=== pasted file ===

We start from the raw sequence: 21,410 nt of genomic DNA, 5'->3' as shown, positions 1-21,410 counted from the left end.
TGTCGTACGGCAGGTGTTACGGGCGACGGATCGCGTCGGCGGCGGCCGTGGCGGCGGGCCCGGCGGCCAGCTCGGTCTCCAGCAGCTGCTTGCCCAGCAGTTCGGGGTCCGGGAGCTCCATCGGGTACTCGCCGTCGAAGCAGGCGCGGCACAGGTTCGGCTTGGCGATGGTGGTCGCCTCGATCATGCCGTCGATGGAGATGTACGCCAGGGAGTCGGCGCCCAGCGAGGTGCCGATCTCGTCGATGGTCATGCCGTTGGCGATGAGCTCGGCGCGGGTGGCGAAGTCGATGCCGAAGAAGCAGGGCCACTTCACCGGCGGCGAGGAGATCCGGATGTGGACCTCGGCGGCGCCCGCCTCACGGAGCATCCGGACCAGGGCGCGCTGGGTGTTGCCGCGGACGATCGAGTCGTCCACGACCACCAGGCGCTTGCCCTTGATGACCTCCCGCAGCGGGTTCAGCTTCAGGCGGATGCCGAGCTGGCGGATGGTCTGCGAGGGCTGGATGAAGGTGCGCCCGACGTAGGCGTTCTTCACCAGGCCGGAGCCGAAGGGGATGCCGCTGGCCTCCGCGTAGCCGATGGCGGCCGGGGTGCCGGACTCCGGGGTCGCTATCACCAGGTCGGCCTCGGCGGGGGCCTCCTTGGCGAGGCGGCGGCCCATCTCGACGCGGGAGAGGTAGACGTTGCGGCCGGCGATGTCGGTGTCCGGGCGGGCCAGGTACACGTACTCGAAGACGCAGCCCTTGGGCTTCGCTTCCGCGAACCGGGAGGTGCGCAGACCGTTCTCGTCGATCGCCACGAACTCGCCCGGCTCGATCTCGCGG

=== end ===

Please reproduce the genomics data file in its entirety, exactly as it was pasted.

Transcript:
We start from the raw sequence: 21,410 nt of genomic DNA, 5'->3' as shown, positions 1-21,410 counted from the left end.
TGTCGTACGGCAGGTGTTACGGGCGACGGATCGCGTCGGCGGCGGCCGTGGCGGCGGGCCCGGCGGCCAGCTCGGTCTCCAGCAGCTGCTTGCCCAGCAGTTCGGGGTCCGGGAGCTCCATCGGGTACTCGCCGTCGAAGCAGGCGCGGCACAGGTTCGGCTTGGCGATGGTGGTCGCCTCGATCATGCCGTCGATGGAGATGTACGCCAGGGAGTCGGCGCCCAGCGAGGTGCCGATCTCGTCGATGGTCATGCCGTTGGCGATGAGCTCGGCGCGGGTGGCGAAGTCGATGCCGAAGAAGCAGGGCCACTTCACCGGCGGCGAGGAGATCCGGATGTGGACCTCGGCGGCGCCCGCCTCACGGAGCATCCGGACCAGGGCGCGCTGGGTGTTGCCGCGGACGATCGAGTCGTCCACGACCACCAGGCGCTTGCCCTTGATGACCTCCCGCAGCGGGTTCAGCTTCAGGCGGATGCCGAGCTGGCGGATGGTCTGCGAGGGCTGGATGAAGGTGCGCCCGACGTAGGCGTTCTTCACCAGGCCGGAGCCGAAGGGGATGCCGCTGGCCTCCGCGTAGCCGATGGCGGCCGGGGTGCCGGACTCCGGGGTCGCTATCACCAGGTCGGCCTCGGCGGGGGCCTCCTTGGCGAGGCGGCGGCCCATCTCGACGCGGGAGAGGTAGACGTTGCGGCCGGCGATGTCGGTGTCCGGGCGGGCCAGGTACACGTACTCGAAGACGCAGCCCTTGGGCTTCGCTTCCGCGAACCGGGAGGTGCGCAGACCGTTCTCGTCGATCGCCACGAACTCGCCCGGCTCGATCTCGCGG